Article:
File:Spectre 205.jpg

Although I can’t get the exact frame, Bond does a salute from the plane to Hinx, which seems to be a bit of a reverse nod to Caterina Munro/Naomi’s similar gesture in “The Spy Who Loved Me”.

 

It’s quite a harrowing chase, with quite a cool visual at the end, with Bond’s plane smashing through a lumber barn.

Hinx is down, but not out (He seems nearly as indestructible as Jaws!), but Bond is able to persuade Swann to come under his protection. The two rendezvous with Q at a local hotel, just as an inciddent is underway in South Africa (Justifying Max’s “Nine eyes”). Q tells Bond he now believes him, and that Oberhauser is connected to all his old enemies, but it’s Madeline Swann who tells them the name of the organization:

 

“SPECTRE. It’s name is SPECTRE.”

 

 

Bond In Review-The Man With The Golden Gun

Man with the Golden Gun was, in many ways, the end of an era for James Bond. It’s the final film produced with the Cubby Brocolli and Harry Saltzman, with Cubby-and later his heirs Barbara and Michael J. Wilson-taking control of the series from then on. (With the exception of Never Say never Again). The next films would overhaul Roger Moore’s portrayal of the character somewhat.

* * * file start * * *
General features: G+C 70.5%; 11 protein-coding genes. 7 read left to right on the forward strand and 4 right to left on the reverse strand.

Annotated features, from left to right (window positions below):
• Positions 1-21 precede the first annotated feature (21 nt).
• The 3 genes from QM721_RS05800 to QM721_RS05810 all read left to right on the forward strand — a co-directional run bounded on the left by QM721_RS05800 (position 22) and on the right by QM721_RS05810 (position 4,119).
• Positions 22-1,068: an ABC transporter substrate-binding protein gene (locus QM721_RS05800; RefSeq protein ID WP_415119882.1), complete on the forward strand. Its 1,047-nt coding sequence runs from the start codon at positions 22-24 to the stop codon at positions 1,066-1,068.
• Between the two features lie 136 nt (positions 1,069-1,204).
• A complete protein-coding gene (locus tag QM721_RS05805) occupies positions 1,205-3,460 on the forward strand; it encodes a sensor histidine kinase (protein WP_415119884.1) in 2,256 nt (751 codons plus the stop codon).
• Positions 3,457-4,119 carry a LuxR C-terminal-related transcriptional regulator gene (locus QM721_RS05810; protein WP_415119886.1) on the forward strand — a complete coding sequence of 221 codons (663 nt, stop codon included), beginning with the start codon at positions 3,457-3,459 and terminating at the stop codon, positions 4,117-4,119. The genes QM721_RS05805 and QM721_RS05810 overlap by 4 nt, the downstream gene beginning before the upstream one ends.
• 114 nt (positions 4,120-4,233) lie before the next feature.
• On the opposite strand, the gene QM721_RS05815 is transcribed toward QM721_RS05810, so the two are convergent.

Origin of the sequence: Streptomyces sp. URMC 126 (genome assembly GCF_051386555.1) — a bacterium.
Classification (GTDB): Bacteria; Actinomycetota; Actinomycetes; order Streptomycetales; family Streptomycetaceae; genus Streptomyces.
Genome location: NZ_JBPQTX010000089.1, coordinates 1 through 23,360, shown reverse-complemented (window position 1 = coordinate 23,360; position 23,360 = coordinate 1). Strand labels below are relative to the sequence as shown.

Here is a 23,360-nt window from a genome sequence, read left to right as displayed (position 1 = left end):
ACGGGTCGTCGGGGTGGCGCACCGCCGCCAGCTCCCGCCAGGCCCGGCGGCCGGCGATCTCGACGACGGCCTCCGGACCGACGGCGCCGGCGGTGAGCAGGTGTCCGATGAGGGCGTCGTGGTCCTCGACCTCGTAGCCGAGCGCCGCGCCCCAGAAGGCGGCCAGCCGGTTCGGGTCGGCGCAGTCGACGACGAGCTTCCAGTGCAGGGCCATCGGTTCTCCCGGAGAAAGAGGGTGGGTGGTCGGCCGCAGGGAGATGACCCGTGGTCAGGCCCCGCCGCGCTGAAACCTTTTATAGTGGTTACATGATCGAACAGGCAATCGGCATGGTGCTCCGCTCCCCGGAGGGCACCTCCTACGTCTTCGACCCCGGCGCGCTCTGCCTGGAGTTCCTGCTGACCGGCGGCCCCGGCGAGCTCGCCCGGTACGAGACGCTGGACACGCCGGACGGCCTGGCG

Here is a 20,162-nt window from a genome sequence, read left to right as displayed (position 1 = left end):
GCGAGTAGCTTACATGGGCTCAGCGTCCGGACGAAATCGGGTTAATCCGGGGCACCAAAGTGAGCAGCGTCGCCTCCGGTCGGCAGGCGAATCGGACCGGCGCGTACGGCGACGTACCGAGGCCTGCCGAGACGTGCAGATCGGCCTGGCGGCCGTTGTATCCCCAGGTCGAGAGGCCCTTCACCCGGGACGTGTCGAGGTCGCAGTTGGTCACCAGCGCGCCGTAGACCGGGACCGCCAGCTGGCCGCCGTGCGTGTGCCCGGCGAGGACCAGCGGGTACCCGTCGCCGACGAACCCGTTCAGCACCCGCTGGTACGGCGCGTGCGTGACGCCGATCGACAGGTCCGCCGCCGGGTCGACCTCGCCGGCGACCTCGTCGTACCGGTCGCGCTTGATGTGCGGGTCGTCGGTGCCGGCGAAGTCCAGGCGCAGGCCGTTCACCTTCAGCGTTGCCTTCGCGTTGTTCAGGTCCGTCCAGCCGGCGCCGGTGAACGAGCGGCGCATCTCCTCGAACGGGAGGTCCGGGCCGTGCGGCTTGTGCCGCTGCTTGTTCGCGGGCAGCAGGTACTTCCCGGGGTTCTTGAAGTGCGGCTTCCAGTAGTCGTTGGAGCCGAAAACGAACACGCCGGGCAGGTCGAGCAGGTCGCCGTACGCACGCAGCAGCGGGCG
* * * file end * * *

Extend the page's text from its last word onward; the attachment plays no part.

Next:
It’s also the last of the 70’s films to be shot in a sort of reduced widescreen ratio, with a much wider look for the next film, The Spy Who Loved Me.

It’s also somewhat of a mess. While Roger Moore’s Bond was somewhat more of a gentlemen in “Live and Let Die”, “Man” tries to fit him into a more Conneryish mold, with him just kind of being standoffish, kind of a jerk, and cold and sometimes indifferent. I mean, to a degree Bond is supposed to be a cold-hearted agent, but even this is going a bit too far-and it’s not one of his strengths as an actor unfortunately (Moore actually found some of Bond’s colder moments in his films-such as kicking Locque’s car off a cliff in “For Your Eyes Only”-sort of uncomfortable).

 

 

A green Roll royce.

Bond even pushes a kid trying to hassle him into purchasing a wooden elephant out of his boat-which is a bit ironic given that Moore would eventually become a UNICEF goodwill ambassador. Even M and Moneypenny sort of come off as unpleasant, especially in the film’s opening scenes.